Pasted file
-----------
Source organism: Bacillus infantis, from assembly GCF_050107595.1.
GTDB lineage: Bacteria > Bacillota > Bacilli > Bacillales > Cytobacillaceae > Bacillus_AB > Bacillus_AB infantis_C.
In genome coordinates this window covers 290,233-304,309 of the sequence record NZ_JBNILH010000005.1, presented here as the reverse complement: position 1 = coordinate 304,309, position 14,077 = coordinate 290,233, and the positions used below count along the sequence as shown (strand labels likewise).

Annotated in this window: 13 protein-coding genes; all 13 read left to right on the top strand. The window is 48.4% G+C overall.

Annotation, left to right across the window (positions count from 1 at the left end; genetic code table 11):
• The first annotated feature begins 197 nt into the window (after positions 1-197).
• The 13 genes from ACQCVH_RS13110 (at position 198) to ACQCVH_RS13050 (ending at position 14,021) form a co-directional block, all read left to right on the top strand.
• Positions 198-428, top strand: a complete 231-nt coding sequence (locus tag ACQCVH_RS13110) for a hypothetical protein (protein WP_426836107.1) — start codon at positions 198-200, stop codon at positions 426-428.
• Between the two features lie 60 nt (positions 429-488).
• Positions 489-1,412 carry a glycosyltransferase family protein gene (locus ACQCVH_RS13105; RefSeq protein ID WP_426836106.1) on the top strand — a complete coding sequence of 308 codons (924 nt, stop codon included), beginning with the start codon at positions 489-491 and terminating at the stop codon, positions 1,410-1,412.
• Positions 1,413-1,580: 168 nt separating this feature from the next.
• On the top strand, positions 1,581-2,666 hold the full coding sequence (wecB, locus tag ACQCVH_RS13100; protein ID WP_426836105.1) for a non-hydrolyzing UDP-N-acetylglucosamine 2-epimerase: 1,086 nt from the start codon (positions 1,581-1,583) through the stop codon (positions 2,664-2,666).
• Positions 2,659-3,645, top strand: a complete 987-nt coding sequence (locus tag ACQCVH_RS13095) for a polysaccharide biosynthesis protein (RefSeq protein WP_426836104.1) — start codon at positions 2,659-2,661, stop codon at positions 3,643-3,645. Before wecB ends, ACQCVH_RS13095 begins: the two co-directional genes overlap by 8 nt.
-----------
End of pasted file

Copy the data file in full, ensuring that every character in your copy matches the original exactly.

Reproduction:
Source organism: Bacillus infantis, from assembly GCF_050107595.1.
GTDB lineage: Bacteria > Bacillota > Bacilli > Bacillales > Cytobacillaceae > Bacillus_AB > Bacillus_AB infantis_C.
In genome coordinates this window covers 290,233-304,309 of the sequence record NZ_JBNILH010000005.1, presented here as the reverse complement: position 1 = coordinate 304,309, position 14,077 = coordinate 290,233, and the positions used below count along the sequence as shown (strand labels likewise).

Annotated in this window: 13 protein-coding genes; all 13 read left to right on the top strand. The window is 48.4% G+C overall.

Annotation, left to right across the window (positions count from 1 at the left end; genetic code table 11):
• The first annotated feature begins 197 nt into the window (after positions 1-197).
• The 13 genes from ACQCVH_RS13110 (at position 198) to ACQCVH_RS13050 (ending at position 14,021) form a co-directional block, all read left to right on the top strand.
• Positions 198-428, top strand: a complete 231-nt coding sequence (locus tag ACQCVH_RS13110) for a hypothetical protein (protein WP_426836107.1) — start codon at positions 198-200, stop codon at positions 426-428.
• Between the two features lie 60 nt (positions 429-488).
• Positions 489-1,412 carry a glycosyltransferase family protein gene (locus ACQCVH_RS13105; RefSeq protein ID WP_426836106.1) on the top strand — a complete coding sequence of 308 codons (924 nt, stop codon included), beginning with the start codon at positions 489-491 and terminating at the stop codon, positions 1,410-1,412.
• Positions 1,413-1,580: 168 nt separating this feature from the next.
• On the top strand, positions 1,581-2,666 hold the full coding sequence (wecB, locus tag ACQCVH_RS13100; protein ID WP_426836105.1) for a non-hydrolyzing UDP-N-acetylglucosamine 2-epimerase: 1,086 nt from the start codon (positions 1,581-1,583) through the stop codon (positions 2,664-2,666).
• Positions 2,659-3,645, top strand: a complete 987-nt coding sequence (locus tag ACQCVH_RS13095) for a polysaccharide biosynthesis protein (RefSeq protein WP_426836104.1) — start codon at positions 2,659-2,661, stop codon at positions 3,643-3,645. Before wecB ends, ACQCVH_RS13095 begins: the two co-directional genes overlap by 8 nt.